Tunnel Mite by Gene Hall

2 January 2008

Having grown up on the water, and watching hyrdoplane races from our front yard, it has always been my desire to build one. Research brought me to the Glen L web-site where I found the Tunnel Mite. Being a first time builder, I thought this might be a good choice to start with. Having received the frame kit and plans, (and being retired) I jumped right in... well, after reading the contruction manual 50 times. Using marine plywood and mahogany, bronze fasteners (from Glen-L), I got started. I built a jig for the frames and attached it to a table that I put casters on, so I could move it around and at times roll it outside when sanding was required. This worked fine. The plans were pretty straight forward and easy to understand. I decided to use the Glen L Poxy-Grip for all the joints and this is some strong stuff. I forgot to mention I used all 5 x 10 sheets of plywood to avoid butt joints. A little extra money, but I figured it was worth the price for having not to go thru the labor of butts joints.
Things I have learned:

  1. Never lay a belt sander down while it is still running.
  2. The bronze fasteners are very soft, don't try to dive them in with one burst of your drill. Three short bursts work better.
  3. Pre-drill and contersink ALL fasterners (save you a lot of effort later on).
  4. Spacing of your fasteners is important, take a little more time and attention to that.
  5. Use a hack-saw blade in your jig-saw when cutting it makes for a better cut and easier to control.
  6. Take care in the amount of Poxy-Grip that you mix up... too much and you waste it.

I'm having a ball, can't wait to see if it floats.

Work is progessing nicely on the bottom. Had to have two hands laying in the tunnel runner and the tunnel sides. Made templates for the sheer and chine (along with the tunnel sides). I found that I have more than enough time to work with the Poxy-Grip, no problem there. It's starting to get cold here in Baltimore, so I'm having to use the garage heater (can't wait to see that electic bill). Oh well... I have found that for me it is better to over-cut everything by a quarter inch, fit and then resize. My rolling jig is working fine and really helps out when I am working by myself, which is most of the time. For any sanding or cutting I can roll it outside and then blow all the dust away with the leaf blower. Better to keep the work area clean.
Things I have learned:

  1. Have a pat answer as to why I just didn't buy a jet-ski.
  2. Under-estimated the amount of Poxy-Grip that I will need (I always coat both sides of anything I am fastening).
  3. Poxy-Grip is better to remove from garage floor AFTER it has cured. (comes up better in lumps them when it is smeared).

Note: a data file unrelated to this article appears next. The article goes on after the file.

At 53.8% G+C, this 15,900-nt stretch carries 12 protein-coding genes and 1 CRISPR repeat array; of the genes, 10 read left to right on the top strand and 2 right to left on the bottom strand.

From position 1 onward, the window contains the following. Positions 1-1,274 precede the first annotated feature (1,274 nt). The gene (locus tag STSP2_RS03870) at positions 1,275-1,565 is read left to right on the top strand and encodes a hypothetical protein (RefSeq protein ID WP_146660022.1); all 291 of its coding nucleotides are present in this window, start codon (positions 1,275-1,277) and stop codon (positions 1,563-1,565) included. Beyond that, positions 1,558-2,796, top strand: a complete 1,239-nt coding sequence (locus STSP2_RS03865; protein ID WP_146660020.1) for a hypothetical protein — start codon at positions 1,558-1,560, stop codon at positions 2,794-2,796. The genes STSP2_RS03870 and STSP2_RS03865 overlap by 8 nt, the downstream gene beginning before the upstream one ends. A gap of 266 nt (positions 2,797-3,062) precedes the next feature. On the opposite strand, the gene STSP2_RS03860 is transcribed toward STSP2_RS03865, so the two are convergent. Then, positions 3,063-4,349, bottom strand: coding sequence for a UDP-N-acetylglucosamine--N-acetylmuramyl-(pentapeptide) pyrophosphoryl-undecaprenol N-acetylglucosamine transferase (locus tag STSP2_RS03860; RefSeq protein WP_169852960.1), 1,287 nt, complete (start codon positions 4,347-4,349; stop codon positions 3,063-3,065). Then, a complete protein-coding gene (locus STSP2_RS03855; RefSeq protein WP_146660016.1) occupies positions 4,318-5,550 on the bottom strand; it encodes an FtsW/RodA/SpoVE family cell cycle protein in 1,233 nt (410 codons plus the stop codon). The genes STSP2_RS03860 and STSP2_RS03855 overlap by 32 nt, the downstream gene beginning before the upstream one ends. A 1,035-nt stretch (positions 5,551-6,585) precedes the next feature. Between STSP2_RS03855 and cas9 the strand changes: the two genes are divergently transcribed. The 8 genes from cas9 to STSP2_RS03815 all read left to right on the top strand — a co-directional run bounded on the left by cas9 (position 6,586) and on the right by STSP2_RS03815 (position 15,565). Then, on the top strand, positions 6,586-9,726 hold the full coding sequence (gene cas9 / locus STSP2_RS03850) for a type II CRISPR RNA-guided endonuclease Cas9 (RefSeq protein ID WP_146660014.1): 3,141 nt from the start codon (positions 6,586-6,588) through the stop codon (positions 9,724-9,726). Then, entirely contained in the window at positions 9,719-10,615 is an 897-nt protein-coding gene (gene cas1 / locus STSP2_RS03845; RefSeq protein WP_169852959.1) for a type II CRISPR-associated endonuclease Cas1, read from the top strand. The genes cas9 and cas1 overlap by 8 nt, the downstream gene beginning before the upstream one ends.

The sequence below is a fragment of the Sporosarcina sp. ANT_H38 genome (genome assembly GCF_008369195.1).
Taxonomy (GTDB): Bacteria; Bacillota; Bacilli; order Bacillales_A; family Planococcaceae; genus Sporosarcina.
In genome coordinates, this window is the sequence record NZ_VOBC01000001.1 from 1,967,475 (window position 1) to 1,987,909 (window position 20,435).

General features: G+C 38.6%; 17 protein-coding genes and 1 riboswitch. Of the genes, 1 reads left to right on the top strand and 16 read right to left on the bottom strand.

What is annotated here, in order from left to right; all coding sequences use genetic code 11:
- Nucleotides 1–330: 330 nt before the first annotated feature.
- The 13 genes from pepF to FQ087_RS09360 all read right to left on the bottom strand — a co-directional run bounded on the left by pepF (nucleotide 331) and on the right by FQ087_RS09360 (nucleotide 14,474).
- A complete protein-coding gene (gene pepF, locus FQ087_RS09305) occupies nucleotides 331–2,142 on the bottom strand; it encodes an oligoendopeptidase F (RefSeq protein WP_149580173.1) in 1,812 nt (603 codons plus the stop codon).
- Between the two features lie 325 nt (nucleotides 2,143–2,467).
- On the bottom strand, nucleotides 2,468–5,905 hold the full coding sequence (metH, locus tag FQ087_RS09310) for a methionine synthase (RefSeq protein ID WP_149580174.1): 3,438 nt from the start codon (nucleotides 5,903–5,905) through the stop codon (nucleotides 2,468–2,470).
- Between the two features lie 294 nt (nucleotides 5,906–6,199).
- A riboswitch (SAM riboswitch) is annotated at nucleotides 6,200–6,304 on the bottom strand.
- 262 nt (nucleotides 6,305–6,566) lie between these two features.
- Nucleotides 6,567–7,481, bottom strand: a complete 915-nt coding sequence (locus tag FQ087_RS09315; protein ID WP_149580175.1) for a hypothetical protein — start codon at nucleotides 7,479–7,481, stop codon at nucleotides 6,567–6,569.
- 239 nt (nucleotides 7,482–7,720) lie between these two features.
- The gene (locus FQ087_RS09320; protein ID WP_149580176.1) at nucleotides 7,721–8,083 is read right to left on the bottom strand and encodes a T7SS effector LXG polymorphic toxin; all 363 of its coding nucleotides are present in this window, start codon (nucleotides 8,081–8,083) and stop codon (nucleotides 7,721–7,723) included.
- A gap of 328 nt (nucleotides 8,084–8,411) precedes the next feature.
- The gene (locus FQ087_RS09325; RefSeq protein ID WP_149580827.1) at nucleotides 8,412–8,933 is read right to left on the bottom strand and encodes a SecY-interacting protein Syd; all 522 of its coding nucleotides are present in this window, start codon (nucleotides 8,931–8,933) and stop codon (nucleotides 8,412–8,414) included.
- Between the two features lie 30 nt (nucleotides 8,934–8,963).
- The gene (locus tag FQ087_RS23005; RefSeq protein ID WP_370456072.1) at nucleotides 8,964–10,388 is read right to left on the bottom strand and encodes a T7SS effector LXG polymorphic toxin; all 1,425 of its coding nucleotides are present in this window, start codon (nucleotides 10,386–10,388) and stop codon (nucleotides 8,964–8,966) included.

Moving along... Bending the chines and sheers demanded a little more attention to get it right, but after a little time and a little ingenuity with clamps it came together. Again spacing of the fasteners is important. After fitting and sanding and filling in countersinks, inperfections and goof-ups, is was time to primer. I used the System-Three from Glen-L. Three coats later, it was finaly starting to look like something that would actualy float.
Things I have learned:

  1. You NEVER have enough clamps
  2. Don't screw in a screw and hold you finger underneath to see if it comes through.
  3. Primer the tunnel and sides first, that way you don't have reach over wet primer.
  4. I used a three inch short-nap roller to apply, then drug a 4 inch brush lightly over to smoothe and remove air bubbles ( works great).
  5. Ripping a mahogany board makes a very fine saw dust, mixing a little with some Poxy-Grip makes a great filler.

I decided to completely finish the bottom before attaching the top. I attached the spray-rail. I am trying to decide on a color scheme, I researched vintage hydros on the Internet, and have come down to using Blue, Yellow and Red. I'm thinking of leaving the cowling natural... will decide that later. Anyway, after 3 coats of paint, using the same method I used for the primer, I applied the blue to the bottom, painted the spray-rail red and will add some yellow stripping later.
Things I have learned:

  1. Keep your dog out of the garage when painting.
  2. Open a door.
  3. Buy at least 10 one inch throw-away brushes.
  4. Wear clothes you are not attached too. I just noticed I have mis-spelled Tunnel-Mite in all my E-mails... really should use spell check.